by / July 10th, 2015 /

Interview: Downtown Boys….”we wanted to make the most honest and real creative work”

While the commercial glory days of the US punk scene may be behind us, music of the hard, fast and passionate variety is still blossoming on the other side of the Atlantic – albeit away from the spotlight. Downtown Boys, the six piece who bill themselves as a bilingual political dance sax punk party, are one of the scene’s brightest prospects. Currently kicking up a storm with their debut album Full Communism, guitarist, vocalist and one time tuba whizz Joey L. DeFrancesco and singer Victoria Ruiz spoke to State about a terrible hotel, mixing punk and politics and why their hometown of Providence in Rhode Island suits them just fine…

“It has a big supportive community of activists and artists doing amazing work. The economics of making art right now are such that we can’t afford to live in New York or somewhere similar and be able to make as much work as we do. It’s just impossible. Providence allows us to do what we do”.

What local bands were you into?

“There are many…CMOV, Whore Paint, Medusah Black, Mother Tongue, Lovesick, many others…”

Joey, the tuba doesn’t seem the most obvious instrument for a young punk rocker to take up?

“My band teacher in high school told me I’d get money to go to college if I played a rare instrument like tuba, so I picked it up. Turns out it was a trick no one really gives you money to play rare instruments. I put it down for a while then picked it back up to play in the What Cheer? Brigade and ended up getting to tour all over the US and Europe with a tuba, which is not something I was expecting”.

Where did you two first meet?

“We met while working at a hotel called the Renaissance Providence Downtown Hotel. I worked in room service and Victoria worked at the front desk. The working conditions at the hotel are terrible – in fact workers there are still calling for a boycott of the hotel until their demands for better conditions are met. We both worked there and got close through our efforts to unionize the hotel. A lot of our songs were written about or at the hotel”.

Was forming a band always an idea?

“Downtown Boys existed for maybe two months or something before Victoria was in the band. We weren’t that good. Then Victoria joined and it got a lot better”.

How did the other members get involved?

“We’ve had a bunch of different members throughout our existence. A few of us had played in What Cheer? together. Then other people bouncing in and out of our lives”.

Was the musical vision always the same?

“Not sure we necessarily have a musical vision. This is what comes out. It naturally changes slightly over time”.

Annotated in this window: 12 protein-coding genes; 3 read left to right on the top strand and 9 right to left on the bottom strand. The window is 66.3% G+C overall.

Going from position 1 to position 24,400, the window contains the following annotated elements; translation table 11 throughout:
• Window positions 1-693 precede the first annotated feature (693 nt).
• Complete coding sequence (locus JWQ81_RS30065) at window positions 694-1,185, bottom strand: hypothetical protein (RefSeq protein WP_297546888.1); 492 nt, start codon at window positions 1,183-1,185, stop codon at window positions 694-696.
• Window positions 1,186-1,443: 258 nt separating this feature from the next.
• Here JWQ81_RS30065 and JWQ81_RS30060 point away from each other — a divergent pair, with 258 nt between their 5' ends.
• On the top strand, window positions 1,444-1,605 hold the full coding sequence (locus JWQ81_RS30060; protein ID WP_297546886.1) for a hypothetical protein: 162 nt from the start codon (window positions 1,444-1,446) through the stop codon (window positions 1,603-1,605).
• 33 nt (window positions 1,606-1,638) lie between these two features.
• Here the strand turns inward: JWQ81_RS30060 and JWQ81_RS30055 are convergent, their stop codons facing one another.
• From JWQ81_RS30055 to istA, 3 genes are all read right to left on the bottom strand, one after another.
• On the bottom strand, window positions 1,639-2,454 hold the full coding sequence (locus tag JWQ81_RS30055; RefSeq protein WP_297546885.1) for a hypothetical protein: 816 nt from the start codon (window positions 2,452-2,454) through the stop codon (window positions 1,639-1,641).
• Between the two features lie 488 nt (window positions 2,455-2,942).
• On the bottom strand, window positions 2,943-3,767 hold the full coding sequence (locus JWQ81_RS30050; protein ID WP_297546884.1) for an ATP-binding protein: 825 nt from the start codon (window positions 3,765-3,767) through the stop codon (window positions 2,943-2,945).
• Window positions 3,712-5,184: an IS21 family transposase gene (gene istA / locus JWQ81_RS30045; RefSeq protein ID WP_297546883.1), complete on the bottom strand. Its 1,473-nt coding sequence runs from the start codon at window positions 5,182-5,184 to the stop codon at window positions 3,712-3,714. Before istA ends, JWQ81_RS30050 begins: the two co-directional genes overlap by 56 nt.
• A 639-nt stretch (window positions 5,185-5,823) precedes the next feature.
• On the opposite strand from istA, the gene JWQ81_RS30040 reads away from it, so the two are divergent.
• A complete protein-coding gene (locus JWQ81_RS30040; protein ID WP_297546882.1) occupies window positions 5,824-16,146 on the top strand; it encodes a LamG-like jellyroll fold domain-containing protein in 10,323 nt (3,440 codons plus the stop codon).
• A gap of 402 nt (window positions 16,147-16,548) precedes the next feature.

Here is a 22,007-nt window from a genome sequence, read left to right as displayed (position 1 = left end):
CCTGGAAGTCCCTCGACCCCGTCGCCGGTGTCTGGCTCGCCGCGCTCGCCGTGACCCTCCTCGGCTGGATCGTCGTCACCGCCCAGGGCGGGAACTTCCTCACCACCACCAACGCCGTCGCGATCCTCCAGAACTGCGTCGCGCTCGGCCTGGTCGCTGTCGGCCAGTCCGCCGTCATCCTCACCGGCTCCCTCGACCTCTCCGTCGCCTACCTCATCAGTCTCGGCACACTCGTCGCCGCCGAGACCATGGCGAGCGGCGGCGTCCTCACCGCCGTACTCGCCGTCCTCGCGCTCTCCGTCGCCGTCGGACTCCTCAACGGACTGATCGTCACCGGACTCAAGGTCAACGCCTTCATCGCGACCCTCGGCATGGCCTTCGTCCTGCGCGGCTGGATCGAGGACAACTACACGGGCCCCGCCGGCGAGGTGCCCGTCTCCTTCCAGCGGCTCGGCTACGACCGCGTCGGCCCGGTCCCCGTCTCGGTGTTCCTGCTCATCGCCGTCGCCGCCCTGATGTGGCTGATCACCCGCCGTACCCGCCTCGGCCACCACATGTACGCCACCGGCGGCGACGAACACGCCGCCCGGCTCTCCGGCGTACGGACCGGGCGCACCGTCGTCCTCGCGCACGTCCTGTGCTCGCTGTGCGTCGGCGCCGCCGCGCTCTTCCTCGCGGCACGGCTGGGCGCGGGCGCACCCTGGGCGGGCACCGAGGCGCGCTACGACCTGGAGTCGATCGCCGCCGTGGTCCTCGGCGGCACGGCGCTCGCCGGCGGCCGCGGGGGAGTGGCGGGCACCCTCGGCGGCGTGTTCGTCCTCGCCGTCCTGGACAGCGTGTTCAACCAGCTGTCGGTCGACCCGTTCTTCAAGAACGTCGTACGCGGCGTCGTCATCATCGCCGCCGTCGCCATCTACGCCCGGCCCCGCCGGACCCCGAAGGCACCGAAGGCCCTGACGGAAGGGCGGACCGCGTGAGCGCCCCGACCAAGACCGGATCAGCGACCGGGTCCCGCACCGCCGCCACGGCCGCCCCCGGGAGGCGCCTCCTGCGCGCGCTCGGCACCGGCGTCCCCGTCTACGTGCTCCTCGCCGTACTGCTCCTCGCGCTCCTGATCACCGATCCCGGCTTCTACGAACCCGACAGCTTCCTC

And the political one?

“We have always wanted to make the most honest and real creative work, inherently it needs to be political because of the urgency and necessity to confront the status quo. Everything has a political vision, whether it wants to call it political or not”.

Did you find the punk scene to be open to a band with such a feminist / political agenda?

“The punk scene is made up of so so many different groups of people and micro scenes, many of which are at total war with each other. Parts of the scene were not open to us at all and that is fine, we just continued to push through it all. Other parts have embraced us and we have cosmically collided with other POC and/or queer artists, or people who are simply down with what we are doing”.

Do you address different topics in each language?

“All the topics are related to race, class, capitalism, total culture, and the pain and beauty that comes from the most personal moment to the biggest picture we could possibly think about.”

Calling an album Full Communism seems designed to get attention in the US?

“We live in a period where we have a very negative vision of the future. There’s not much real hope for another kind of world. It’s been said a lot, but we have an easier time imagining the end of the world than one that has even slight modifications to current forms of capitalism. We wanted a title that would express some hope for a better future”.

Has any of it been negative?

“We are sure there have been negative reactions, whether it is cynicism or people not wanting to see us as “punk,” etc., any real critique is useful, any pure negativity is usually rooted in fear and discomfort of what we are doing. We honestly get more shit for talking about things like bros than we do for having communism in our album title”.

Do you accept that the lyrical message may go above some people’s heads, or they just might not be interested?

“Yes, of course, there is a lot of violent apathy and ignorance in the world”.

Do you try and win those people over?

“No, we aren’t trying to win people over, we are trying to win a State-less society, which is concerned with structures, not cynics shaking their heads”.

After two Obama terms, is there still a lot to fight against?

“Of course! Obama has helped implement a few useful policies, but the fundamental structures of oppression in this country haven’t been even slightly altered. Obama, for example, has deported more people than any other president. And just look at his current eagerness to push through the Trans Pacific Partnership. There are countless other examples. It’s still the same fight”.

How are you finding playing in other parts of the US?

“It is amazing. We live in a very weird country, far from static, far from completely determined, vulnerable to everything”.

Full Communism is out now on Don Giovani Records. Downtown Boys are currently looking for a bassist. If you live in or around Providence and that sounds like your kind of gig, email them at It might just change your life.